Another is based on the well-known quote:
Some people, when confronted with a problem, think “I know, I'll use regular expressions.” Now they have two problems.
This one goes: "You have a problem. You decide to use Guice. How you have a Provider<Problem>."

The point isn't that you should never use dependency injection, or that you should never use Guice. Rather, you should think about whether you'll benefit from dependency injection, since it has real costs. If you do decide to use DI, you shouldn't automatically use an over-designed library like Guice without asking if a simpler library like Dagger does what you need.

What are some things I don't apply YAGNI to?

First, naming: I spend a few seconds trying to find the right name for every class and method. The wrong name make it confusing and unclear every time you use it. Get the names right, and half the battle is already won. That may be an exaggeration, but I hope the point is clear. (As the saying goes: There are only two hard things in Computer Science: cache invalidation and naming things.)

Second, DRY: Don't repeat yourself. When I find myself saying the same thing twice, no matter how small, I refactor. For example, named constants. I'm not religious about them, and don't mind an inline constant like:

button.borderWidth = 2;

This is actually smaller and more readable than:

static final int BUTTON_BORDER_WIDTH = 2;

button.borderWidth = BUTTON_BORDER_WIDTH;

So, I don't use a named constant. But if I create multiple buttons with the same border width, I don't repeat myself:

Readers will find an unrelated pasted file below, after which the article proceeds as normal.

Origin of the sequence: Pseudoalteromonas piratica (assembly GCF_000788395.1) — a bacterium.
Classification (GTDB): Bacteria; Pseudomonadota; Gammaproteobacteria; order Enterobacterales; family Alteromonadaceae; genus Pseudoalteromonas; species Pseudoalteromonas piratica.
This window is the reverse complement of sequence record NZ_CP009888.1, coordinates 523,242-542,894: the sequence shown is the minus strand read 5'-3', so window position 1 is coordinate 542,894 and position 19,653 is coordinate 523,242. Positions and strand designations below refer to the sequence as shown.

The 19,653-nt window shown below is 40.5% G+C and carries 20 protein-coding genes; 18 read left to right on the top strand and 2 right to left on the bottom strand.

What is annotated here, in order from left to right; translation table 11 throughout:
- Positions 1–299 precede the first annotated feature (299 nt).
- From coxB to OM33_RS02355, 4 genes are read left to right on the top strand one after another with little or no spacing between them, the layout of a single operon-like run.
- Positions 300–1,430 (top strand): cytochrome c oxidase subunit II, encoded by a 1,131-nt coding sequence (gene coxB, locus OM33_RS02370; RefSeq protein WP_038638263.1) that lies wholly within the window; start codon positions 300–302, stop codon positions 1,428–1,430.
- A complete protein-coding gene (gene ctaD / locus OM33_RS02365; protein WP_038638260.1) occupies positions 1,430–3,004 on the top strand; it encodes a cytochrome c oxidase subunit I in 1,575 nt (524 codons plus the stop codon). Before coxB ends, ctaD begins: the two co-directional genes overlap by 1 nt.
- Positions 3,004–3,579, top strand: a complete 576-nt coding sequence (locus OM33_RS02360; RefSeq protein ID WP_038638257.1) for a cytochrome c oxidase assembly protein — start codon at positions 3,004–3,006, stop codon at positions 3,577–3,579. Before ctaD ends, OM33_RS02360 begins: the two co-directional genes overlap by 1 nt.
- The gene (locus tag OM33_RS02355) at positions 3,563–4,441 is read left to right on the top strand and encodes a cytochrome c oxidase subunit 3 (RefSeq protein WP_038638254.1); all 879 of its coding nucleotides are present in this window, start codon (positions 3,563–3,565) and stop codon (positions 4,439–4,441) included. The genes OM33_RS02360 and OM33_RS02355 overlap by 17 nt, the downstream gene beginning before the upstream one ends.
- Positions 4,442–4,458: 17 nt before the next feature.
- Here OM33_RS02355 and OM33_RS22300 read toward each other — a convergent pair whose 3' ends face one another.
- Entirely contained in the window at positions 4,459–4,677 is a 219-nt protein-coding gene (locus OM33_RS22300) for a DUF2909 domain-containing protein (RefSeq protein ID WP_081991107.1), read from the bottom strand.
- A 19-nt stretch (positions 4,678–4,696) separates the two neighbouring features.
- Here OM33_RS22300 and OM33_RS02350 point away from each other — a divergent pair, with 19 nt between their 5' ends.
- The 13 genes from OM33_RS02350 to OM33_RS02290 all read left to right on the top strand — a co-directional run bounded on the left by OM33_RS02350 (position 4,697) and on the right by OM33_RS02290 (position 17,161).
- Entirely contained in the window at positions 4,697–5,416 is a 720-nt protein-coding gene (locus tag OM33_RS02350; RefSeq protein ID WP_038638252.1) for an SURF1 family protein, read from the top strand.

button2.borderWidth = 2
button3.borderWidth = 2
button4.borderWidth = 2

I create a named constant for it.

A constant that's used only once isn't giving you much benefit, only adding overhead.

A lot of other object-oriented practices boil down to DRY, anyway. So, instead of saying, "we should XYZ so that we don't repeat code in the future", fix it when you do find yourself writing the same thing the second time. If you keep DRY in mind, many of the other object-oriented practices take care of themselves.

Third, state: State is the values of your variables and data structures. I pay a lot of attention to state, because if you get it wrong, your users will notice. The state of the app — the data in it — is the whole reason they're using your app. Unlike the typical object-oriented nonsense: your users aren't going to notice if you don't use a factory.

I do everything I can to ensure that the state is right. I minimise mutability, declaring everything with let rather than var in Swift (or final in Java). I never have global mutable variables. I never let classes reach into every other class and modify its state.

Again, some common object-oriented practices often don't help, and are in fact bureaucratic, like prohibiting public variables. Imagine you wrote:

public int age;

And someone told you that variables shouldn't be public, asking you to change it to:

private int age;

public int age() {
  return age;

public void setAge(int age) {
  this.age = age;